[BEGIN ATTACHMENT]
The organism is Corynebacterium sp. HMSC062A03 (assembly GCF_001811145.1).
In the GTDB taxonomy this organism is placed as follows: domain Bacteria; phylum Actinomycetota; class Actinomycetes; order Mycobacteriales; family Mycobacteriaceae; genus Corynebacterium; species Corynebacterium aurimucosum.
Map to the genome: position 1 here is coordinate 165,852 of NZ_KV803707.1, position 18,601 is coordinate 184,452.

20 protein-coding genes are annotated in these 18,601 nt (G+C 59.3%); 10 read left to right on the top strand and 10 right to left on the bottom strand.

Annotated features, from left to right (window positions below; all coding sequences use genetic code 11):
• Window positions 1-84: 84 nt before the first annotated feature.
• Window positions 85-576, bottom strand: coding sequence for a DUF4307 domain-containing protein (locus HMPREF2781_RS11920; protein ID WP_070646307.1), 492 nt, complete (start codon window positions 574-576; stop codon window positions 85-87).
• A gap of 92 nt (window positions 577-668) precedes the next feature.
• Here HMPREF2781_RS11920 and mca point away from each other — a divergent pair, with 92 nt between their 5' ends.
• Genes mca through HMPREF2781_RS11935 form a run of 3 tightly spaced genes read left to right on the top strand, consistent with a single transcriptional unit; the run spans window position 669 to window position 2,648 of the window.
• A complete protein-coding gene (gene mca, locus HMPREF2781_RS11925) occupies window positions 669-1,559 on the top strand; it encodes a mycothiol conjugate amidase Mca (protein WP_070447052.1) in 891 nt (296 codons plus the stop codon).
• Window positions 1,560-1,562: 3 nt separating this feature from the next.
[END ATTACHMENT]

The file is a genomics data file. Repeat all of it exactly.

The organism is Corynebacterium sp. HMSC062A03 (assembly GCF_001811145.1).
In the GTDB taxonomy this organism is placed as follows: domain Bacteria; phylum Actinomycetota; class Actinomycetes; order Mycobacteriales; family Mycobacteriaceae; genus Corynebacterium; species Corynebacterium aurimucosum.
Map to the genome: position 1 here is coordinate 165,852 of NZ_KV803707.1, position 18,601 is coordinate 184,452.

20 protein-coding genes are annotated in these 18,601 nt (G+C 59.3%); 10 read left to right on the top strand and 10 right to left on the bottom strand.

Annotated features, from left to right (window positions below; all coding sequences use genetic code 11):
• Window positions 1-84: 84 nt before the first annotated feature.
• Window positions 85-576, bottom strand: coding sequence for a DUF4307 domain-containing protein (locus HMPREF2781_RS11920; protein ID WP_070646307.1), 492 nt, complete (start codon window positions 574-576; stop codon window positions 85-87).
• A gap of 92 nt (window positions 577-668) precedes the next feature.
• Here HMPREF2781_RS11920 and mca point away from each other — a divergent pair, with 92 nt between their 5' ends.
• Genes mca through HMPREF2781_RS11935 form a run of 3 tightly spaced genes read left to right on the top strand, consistent with a single transcriptional unit; the run spans window position 669 to window position 2,648 of the window.
• A complete protein-coding gene (gene mca, locus HMPREF2781_RS11925) occupies window positions 669-1,559 on the top strand; it encodes a mycothiol conjugate amidase Mca (protein WP_070447052.1) in 891 nt (296 codons plus the stop codon).
• Window positions 1,560-1,562: 3 nt separating this feature from the next.